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WHO investigates China's fall in SARS cases

BMJ 2003; 326 doi: https://doi.org/10.1136/bmj.326.7402.1285-c (Published 12 June 2003) Cite this as: BMJ 2003;326:1285
  1. Jane Parry
  1. Hong Kong

    The World Health Organization's executive director for communicable diseases, Dr David Heymann, travelled to Beijing this week to investigate the rapid decline in the number of cases of severe acute respiratory syndrome (SARS).


    Embedded Image

    Probable cases of SARS worldwide by date of report

    AP PHOTO/GREG BAKER

    Whereas there were an average 166 new cases a day in China during the first week of May, there were only 90 cases a day in the second week, 27 cases in the third week, and 16 in the fourth week.

    From 2 June to 9 June the number of reported probable cases has stayed the same at 5328, with six new deaths, taking the toll to 340.

    “Our reservations are that epidemics don't work this way. There may be some people who in other countries would at least be on the suspected list who are slipping through,” said Peter Cordingley, WHO's spokesman in Manila.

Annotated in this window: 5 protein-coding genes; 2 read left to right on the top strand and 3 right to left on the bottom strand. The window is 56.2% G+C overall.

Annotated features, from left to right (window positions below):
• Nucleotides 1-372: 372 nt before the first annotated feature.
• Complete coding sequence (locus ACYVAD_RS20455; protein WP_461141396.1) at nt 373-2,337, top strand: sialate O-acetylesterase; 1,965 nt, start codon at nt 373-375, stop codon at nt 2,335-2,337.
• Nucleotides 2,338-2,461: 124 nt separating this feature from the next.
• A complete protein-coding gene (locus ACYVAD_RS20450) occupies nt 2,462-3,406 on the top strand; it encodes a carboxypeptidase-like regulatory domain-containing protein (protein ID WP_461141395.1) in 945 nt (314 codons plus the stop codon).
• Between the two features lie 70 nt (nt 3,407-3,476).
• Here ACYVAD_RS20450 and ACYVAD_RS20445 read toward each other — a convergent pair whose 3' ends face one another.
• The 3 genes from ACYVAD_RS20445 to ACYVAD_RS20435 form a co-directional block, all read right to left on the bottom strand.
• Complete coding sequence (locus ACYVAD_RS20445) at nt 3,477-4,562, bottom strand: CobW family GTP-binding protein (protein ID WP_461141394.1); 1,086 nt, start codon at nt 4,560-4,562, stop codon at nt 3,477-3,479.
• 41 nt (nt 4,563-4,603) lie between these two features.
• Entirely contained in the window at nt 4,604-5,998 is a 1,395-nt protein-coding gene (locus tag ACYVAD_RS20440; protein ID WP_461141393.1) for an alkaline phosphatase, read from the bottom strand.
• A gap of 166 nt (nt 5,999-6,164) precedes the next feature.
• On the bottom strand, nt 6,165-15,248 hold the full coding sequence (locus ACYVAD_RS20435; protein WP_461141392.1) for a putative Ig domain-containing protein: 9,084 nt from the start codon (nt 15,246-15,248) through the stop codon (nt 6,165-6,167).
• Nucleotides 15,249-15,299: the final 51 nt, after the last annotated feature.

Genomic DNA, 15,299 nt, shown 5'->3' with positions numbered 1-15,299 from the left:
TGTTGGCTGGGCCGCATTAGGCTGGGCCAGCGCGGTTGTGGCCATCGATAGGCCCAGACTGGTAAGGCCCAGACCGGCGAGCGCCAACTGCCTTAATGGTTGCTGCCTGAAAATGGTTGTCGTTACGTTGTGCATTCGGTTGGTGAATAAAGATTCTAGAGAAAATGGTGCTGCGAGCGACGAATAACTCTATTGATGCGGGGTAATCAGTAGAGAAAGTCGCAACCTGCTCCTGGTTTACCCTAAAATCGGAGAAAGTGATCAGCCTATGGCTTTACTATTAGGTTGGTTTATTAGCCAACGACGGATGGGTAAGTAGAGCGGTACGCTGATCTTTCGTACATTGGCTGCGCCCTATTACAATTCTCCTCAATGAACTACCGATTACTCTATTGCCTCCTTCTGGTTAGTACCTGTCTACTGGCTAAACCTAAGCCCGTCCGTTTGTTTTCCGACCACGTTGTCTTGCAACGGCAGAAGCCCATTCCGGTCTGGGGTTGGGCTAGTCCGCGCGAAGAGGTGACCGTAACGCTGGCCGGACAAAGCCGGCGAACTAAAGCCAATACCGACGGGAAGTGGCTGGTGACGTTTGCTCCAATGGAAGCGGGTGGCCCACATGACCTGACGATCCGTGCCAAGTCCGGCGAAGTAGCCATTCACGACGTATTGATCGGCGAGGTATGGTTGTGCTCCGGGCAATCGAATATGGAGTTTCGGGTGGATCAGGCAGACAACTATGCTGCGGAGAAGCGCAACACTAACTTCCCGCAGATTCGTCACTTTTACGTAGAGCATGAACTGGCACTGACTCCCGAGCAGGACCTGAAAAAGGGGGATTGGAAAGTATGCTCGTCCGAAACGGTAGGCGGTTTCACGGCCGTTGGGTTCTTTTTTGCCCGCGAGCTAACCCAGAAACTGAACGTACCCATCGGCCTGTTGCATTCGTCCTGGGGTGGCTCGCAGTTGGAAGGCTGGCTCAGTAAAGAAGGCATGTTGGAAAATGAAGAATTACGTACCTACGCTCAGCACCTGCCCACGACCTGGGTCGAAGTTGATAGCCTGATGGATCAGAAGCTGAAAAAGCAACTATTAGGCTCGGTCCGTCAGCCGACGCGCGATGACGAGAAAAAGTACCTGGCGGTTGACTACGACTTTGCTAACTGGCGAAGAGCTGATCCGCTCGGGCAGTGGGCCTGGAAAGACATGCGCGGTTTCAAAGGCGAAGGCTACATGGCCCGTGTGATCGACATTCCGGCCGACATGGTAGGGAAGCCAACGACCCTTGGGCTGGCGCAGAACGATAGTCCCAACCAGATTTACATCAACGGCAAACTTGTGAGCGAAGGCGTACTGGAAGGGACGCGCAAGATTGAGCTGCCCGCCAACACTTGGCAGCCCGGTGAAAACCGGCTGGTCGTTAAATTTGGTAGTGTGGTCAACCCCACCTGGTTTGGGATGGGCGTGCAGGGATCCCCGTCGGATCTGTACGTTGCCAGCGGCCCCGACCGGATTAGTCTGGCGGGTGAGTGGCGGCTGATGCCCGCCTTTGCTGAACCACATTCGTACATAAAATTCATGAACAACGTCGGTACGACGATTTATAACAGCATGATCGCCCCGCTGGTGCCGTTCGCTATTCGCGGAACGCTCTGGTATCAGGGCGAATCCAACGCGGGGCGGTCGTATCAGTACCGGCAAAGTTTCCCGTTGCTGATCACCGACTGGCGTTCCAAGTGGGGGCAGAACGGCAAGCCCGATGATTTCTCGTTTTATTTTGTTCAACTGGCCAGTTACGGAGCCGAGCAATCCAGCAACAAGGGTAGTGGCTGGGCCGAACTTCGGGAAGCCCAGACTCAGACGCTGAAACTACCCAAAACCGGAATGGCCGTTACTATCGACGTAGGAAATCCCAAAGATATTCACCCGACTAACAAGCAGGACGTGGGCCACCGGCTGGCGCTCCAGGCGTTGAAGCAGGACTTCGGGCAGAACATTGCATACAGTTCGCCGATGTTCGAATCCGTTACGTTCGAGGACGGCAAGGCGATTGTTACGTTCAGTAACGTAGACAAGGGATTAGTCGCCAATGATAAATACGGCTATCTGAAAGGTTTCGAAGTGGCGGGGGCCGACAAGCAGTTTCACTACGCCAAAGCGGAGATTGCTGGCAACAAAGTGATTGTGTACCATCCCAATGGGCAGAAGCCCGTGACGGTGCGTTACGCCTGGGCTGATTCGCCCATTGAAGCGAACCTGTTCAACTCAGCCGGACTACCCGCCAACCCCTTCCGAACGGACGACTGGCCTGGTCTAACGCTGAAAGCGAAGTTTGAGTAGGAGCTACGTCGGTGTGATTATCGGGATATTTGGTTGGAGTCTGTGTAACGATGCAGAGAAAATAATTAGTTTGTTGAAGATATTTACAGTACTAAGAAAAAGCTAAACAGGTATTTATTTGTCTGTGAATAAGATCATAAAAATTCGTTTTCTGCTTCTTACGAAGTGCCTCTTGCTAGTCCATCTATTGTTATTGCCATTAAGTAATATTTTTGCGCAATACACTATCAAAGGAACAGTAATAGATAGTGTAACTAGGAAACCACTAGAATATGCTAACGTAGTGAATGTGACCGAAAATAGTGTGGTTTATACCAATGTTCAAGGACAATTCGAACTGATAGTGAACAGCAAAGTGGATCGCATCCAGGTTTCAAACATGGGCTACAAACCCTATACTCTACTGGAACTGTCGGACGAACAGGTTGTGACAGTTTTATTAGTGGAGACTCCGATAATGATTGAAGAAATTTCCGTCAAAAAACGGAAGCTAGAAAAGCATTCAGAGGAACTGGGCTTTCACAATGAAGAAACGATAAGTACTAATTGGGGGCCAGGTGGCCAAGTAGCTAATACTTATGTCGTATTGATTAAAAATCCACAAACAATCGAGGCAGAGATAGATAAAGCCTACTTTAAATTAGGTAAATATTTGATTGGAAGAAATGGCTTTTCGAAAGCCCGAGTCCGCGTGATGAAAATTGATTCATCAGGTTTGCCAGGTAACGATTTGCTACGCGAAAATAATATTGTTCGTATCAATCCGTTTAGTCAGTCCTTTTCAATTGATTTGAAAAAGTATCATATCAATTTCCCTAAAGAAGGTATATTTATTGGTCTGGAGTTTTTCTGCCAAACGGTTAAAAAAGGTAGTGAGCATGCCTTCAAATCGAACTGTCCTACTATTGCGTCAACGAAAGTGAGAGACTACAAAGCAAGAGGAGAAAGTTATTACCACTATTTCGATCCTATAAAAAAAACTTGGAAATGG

Given that about half of new cases of SARS in China cannot be traced to a specific point of exposure, it is difficult to ascertain the extent of local transmission there, one of the key reasons why Dr Heymann is in Beijing to investigate.

    “SARS is still present in China, and WHO continues to regard China as the epicentre of SARS,” he said. “It is our job, together with the Chinese authorities, to try to prevent this disease from becoming permanently established in such a vast country.”

    Worldwide the number of new cases continues to fall. By 9 June there were 8421 reported probable cases and 784 deaths, compared with 8384 cases and 770 deaths the week before. Local transmission is now occurring only in Toronto—Canada reported 31 new cases in the week to 9 June—And in parts of China and Taiwan.

    Although Taiwan has been pushing for a lifting of the WHO travel warning, which advises travellers not to visit the country unless their travel is essential, new cases are still occurring, including four probable cases in a hospital on the outskirts of the capital Taipei. “Taiwan wasn't within two weeks of being taken off the list, no matter what they say,” said Mr Cordingley.

    Strict screening measures are still in place in Singapore despite its removal from the WHO list of SARS affected areas.

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